EKRE and SDE both rise in support, no chance of coalition partnership

EKRE leader Mart Helme.
EKRE leader Mart Helme. Source: Anna-Aurelia Minev/ERR

Leader of the Conservative People's Party of Estonia (EKRE) Mart Helme says there is no chance of his party being in government with the Social Democratic Party (SDE), the only other party to have seen a growth in support in recent months.

Mr. Helme stated: ''[SDE leader] Jevgeni [Ossinovski], we wouldn't form a government with you or your party under pain of death,'' on Tuesday, confirming an opinion piece on news portal Delfi and in response to former Prime Minister Taavi Rõivas (Reform), as well as to Mr. Ossinovski.

SDE is a junior coalition partner. Reform, like EKRE, is in opposition, though with far more seats (30 to EKRE's 6 at the Riigikogu).

Totally incompatible worldview

''Mr. Ossinovski may well talk about values, but we too have values; some SDE values preclude us from doing business with them,'' Mr. Helme went on.

The values espoused by SDE running counter to EKRE's, Mr. Helme stated, including promoting a homosexual agenda in society and schools, proclaiming modern post-liberal democracies as found in Europe as the highest level of human development, suppressing truths while elevating falsehoods to truthfulness, and effectively banishing dissenting politicians (such as Marine le Penn of France) to asylums as was the case with dissidents in the Soviet Union.

Mr. Helme also directed his ire at the Reform party which he stated has no chance of winning the next general election and would be the ''first to choose a dance partner.''

Coalition a reality, but not for EKRE

In theory, any political party in Estonia could get a majority at the Riigikogu with 51 or more seats from the 101-seat Riigikogu, but in practice this doesn't happen and coalitions with parties from opposing ends of the political spectrum are the norm. The current coalition has only 51 seats.

Centre is no longer a pariah party so far as being a coalition partner goes, following the departure of Edgar Savisaar (who spent much of 2017-2018 embroiled in a corruption case at Harju County Court); Isamaa /Pro Patria has done just that, together with SDE as noted.

However, EKRE has previously stated a determination to go it alone.

''Kaja Kallas is a wallflower who won't be able to clinch an outright victory, but since the same will be the case for the Centre Party, the two could no doubt be in coalition together,'' Mr. Helme went on.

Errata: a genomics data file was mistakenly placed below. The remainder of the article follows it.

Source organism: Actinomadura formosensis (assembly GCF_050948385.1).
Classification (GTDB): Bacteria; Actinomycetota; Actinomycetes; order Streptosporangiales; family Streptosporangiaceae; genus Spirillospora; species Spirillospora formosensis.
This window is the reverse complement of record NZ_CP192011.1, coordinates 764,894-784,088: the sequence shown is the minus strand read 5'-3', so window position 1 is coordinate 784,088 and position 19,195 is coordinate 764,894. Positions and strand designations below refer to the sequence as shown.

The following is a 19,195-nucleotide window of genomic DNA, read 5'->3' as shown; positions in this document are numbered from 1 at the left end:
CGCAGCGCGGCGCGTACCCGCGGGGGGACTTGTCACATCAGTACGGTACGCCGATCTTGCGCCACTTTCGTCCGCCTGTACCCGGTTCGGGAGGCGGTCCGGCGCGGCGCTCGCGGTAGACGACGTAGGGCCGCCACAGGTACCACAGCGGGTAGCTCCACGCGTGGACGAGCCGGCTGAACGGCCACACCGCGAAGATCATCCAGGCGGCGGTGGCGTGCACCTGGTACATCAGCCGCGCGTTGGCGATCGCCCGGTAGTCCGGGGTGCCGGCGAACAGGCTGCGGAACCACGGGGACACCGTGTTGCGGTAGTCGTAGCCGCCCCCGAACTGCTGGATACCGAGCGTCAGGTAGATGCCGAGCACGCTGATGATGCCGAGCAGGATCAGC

EKRE and SDE only two parties growing in support

According to poll ratings, EKRE are running third in popular support behind Reform and Centre, and along with SDE has been seeing a rise in support of late, going against the trend for most parties.

Centre support has been falling amongst its traditional bread-and-butter voter base amongst the Russian-speaking populace, though an improvement amongst Estoninan-speaking voters has compensated for this. Reform's earlier support gains have stalled more recently, with Pro Patria and Free almost on a life support machine at present.

Of the remainder, the Green Party are unrepresented at present in the parliament; two new parties, Estonia 200 and the Biodiversity Party are yet to be tested.

Historian joins the ranks

Meanwhile historian Jaak Valge has joined EKRE, Mr. Helme also said on Tuesday, Mr. Valge, a member of the Artur Sirk memorial society, hinted at the move in July.

Artur Sirk (1900-1937), whose memorial unveiling Mr. Helme attended on Tuesday. was a member of the 'War of Independence Union', better known as the 'Vaps' movement (Estonian: Vapsid), a short-lived veterans' organisation in the 1930s. With Konstantin Päts' and Johan Laidoner's effective seizure of power in 1934, the Vaps movement was effectively outlawed.

Sirk died in suspicious circumstances after falling from an upper storey window in Luxembourg, possibly a result of suicide.

Mr. Helme to elaborate on Wednesday

Mart Helme is due to appear on Estonian-language ERR current affairs show ''Live from the News Building'' (Otse Uudistemajast) on Wednesday at 11.00 EEST.

The general election takes place on 3 March 2019.

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Editor: Andrew Whyte

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